Celebrating its 20th year in business, the West End Festival has returned to Glasgow with bigger acts than ever before.
Festival Founder Michael Dale said:“The 2015 WEF has a lot of big names, including comedian Elaine C Smith, choir composer Mark Carroll, and (the Gruffalo) author Julia Donaldson.
“There is a real mix of activities scheduled: music, shows, food and drink stalls, galas and guided walks through the city.”
Over 100 Glasgow-based organisations have joined the festival, which showcases arts groups and local talent. The festival does this by presenting national treasures alongside hidden gems.
Dale said: “One of the most exciting local acts at the West End Festival will be a collective of Samba players (from across Scotland). The Samba players will be performing at the end of the parade, on the steps of the Kelvingrove Art Gallery, and again at the Kelvingrove bandstand.”
He added: “The bandstand will also be hosting lots of local bands (of different genres) on the last day of the festival.”
Another musical must-sees, Dale said, is the WEF Festival of Choirs. This concert unites Glasgow Phoenix, Govan Gaelic, Dublin Airport, Glasgow Philharmonic Male Voice, and the Govan Schools Combined Choirs, at the Govan Old Parish Church.
He said: “Govan used to be in the same borough as Partick, till about 1914, so the choir concert celebrates this connection to the West End.”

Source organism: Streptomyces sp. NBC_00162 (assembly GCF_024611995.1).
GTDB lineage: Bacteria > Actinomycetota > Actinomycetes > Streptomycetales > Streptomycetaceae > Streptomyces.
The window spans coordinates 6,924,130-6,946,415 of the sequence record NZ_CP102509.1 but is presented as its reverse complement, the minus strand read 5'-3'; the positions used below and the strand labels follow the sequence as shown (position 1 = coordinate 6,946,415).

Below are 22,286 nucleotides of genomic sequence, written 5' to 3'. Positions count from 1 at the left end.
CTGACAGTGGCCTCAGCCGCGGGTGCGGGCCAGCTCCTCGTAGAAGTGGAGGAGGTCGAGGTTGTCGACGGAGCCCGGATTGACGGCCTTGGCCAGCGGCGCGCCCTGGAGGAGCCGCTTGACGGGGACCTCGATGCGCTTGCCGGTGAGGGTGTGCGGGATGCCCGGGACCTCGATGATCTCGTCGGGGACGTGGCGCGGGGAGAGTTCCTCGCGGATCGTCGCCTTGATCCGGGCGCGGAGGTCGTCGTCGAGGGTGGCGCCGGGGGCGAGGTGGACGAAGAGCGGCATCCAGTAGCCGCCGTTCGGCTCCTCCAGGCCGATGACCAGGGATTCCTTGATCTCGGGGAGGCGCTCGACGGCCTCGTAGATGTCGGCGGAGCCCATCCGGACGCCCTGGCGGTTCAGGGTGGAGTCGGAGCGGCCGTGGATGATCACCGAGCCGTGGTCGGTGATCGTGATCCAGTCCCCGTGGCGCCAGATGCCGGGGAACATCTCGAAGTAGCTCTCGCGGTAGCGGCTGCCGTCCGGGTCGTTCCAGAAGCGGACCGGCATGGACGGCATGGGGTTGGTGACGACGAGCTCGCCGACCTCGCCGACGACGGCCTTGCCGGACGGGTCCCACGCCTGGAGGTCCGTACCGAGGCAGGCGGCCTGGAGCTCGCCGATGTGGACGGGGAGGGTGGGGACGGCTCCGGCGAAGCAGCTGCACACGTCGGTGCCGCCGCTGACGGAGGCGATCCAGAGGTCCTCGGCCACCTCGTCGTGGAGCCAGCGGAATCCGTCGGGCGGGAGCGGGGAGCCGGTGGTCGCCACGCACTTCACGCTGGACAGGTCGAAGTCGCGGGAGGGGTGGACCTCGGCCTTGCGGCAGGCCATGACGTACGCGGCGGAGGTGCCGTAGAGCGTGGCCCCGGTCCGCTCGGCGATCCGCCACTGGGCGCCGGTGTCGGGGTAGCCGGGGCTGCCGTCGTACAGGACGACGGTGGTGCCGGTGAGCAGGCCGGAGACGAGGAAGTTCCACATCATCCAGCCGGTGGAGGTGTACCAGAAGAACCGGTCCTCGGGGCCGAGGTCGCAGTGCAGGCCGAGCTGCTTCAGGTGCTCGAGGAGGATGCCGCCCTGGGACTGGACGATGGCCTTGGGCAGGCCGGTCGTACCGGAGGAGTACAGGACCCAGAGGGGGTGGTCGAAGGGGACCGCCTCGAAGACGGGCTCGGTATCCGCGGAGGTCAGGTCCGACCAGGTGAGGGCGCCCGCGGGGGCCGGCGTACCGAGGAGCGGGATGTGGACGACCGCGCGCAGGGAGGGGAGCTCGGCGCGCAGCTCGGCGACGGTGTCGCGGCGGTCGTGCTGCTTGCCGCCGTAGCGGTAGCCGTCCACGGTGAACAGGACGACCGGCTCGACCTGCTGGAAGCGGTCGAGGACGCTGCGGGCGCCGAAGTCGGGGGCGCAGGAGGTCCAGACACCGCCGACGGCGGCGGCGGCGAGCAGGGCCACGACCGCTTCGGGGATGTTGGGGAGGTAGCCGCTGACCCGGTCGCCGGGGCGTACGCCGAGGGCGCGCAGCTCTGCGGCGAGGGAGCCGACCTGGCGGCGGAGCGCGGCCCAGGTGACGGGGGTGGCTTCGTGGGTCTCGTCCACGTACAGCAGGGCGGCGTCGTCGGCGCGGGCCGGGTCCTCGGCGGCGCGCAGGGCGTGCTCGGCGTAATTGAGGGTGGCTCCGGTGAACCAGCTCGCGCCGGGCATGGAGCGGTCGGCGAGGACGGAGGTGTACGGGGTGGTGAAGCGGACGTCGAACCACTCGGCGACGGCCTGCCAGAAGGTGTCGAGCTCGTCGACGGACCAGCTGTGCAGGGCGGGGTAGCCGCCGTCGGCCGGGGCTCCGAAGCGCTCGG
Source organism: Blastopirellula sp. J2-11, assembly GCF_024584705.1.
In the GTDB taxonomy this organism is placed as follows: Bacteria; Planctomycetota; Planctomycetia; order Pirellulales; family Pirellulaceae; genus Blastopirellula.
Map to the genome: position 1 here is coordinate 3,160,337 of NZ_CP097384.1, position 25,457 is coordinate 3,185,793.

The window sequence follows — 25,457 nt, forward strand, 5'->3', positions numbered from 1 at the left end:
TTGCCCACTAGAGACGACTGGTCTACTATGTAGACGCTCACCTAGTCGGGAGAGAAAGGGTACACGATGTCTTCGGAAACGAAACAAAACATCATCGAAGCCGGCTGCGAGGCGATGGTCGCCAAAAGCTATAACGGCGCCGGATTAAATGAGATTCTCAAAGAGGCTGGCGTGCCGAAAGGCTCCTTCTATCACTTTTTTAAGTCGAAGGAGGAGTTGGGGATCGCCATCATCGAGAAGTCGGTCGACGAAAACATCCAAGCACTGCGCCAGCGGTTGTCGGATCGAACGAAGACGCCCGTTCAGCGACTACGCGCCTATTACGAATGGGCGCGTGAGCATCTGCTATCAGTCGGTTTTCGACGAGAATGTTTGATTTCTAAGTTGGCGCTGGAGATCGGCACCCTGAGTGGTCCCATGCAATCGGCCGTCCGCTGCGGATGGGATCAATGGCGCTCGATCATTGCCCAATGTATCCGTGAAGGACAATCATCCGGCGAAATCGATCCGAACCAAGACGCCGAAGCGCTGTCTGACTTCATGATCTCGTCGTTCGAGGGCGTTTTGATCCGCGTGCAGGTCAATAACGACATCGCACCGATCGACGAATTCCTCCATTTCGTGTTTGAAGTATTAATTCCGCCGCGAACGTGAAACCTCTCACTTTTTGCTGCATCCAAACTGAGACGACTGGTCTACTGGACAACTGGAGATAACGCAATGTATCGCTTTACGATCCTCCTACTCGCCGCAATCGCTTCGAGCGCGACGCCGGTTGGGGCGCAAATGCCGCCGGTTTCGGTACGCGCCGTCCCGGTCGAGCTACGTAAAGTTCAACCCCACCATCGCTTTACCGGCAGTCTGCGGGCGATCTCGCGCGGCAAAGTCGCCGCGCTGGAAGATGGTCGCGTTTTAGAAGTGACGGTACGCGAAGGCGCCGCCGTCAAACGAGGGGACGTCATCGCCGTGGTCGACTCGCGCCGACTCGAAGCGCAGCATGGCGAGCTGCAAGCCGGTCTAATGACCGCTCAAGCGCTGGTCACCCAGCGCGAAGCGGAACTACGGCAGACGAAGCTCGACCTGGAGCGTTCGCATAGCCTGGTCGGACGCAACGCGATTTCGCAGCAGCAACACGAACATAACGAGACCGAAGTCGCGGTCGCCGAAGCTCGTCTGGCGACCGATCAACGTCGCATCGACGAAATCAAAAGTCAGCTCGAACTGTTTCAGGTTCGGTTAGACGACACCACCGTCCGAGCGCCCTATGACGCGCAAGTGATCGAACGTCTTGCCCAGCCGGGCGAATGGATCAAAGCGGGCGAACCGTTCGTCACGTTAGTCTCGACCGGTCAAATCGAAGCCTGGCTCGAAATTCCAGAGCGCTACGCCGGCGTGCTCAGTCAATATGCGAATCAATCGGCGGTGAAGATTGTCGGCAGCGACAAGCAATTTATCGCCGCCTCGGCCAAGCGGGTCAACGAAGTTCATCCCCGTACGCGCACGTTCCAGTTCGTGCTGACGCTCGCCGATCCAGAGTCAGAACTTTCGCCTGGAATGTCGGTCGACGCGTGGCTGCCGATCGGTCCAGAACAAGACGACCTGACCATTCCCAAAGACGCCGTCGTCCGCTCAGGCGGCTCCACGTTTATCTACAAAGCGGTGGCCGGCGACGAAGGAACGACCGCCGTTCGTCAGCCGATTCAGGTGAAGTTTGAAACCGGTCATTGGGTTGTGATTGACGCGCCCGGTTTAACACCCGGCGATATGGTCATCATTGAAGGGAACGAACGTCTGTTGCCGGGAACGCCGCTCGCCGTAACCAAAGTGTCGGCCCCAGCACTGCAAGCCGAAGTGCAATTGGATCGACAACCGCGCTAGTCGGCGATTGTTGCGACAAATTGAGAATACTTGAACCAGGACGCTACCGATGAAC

Connecting the West End to the international music scene is Elaine C Smith and Christina Dunwoodie’s show, Torch Song Divas. The show (running at Websters Theatre) will examine eternal themes of love, loss, betrayal in a variety of genres.
Dale added: “Torch Song Divas should be great; it promises lots of big song numbers.”
While the adults are bound to love the gigs, Dale explained there is more to the festival than music.
He said: “The festival appeals to people of all ages, for kids there is a series of children’s author talks, both in and outside of schools.”
Among these talks is Julia and Malcolm Donaldson’s appearance at Maryhill Central Community Hall. Here the authors will be joined by illustrator Nick Sharratt, to recount tales from their books.
Books may not appeal to all kids, and so Dale explained interactive family workshops are also sprinkled through the festival.
He said: “There will be lots of workshops, including those ran by the Children’s Wood group (in North Kelvinside). This group offers nature based workshops exploring things like bugs in the habitat.”
For the less green fingered, there will also be workshops ran by professional artists, making costumes for the parade.
The parade, Dale explained, was one of the founding principles of the festival.
He said: “The first festival was in June 1995 and it occurred to me then that we needed a way to promote the event; so I came up with the idea of having a parade, not that I had a one to hand, but I didn’t think it would be too hard to make.
“I met some people who wanted to start a parade in Glasgow, and make the costumes, so between ourselves we created the first West End Festival.”
Although it is an iconic part of the festival, Dale stressed that there is more to the event than the procession.
He said: “The West End comes alive in a special way during the festival. There are events throughout each day, including: exhibitions, concerts, food and drink. Those who have never been to the area before will be surprised just how much there is to do.”
He concluded: “A lot of the festival is free, with many people taking part on a voluntary basis.
“The West End Festival Website has a search function that you can use to find free events each day.”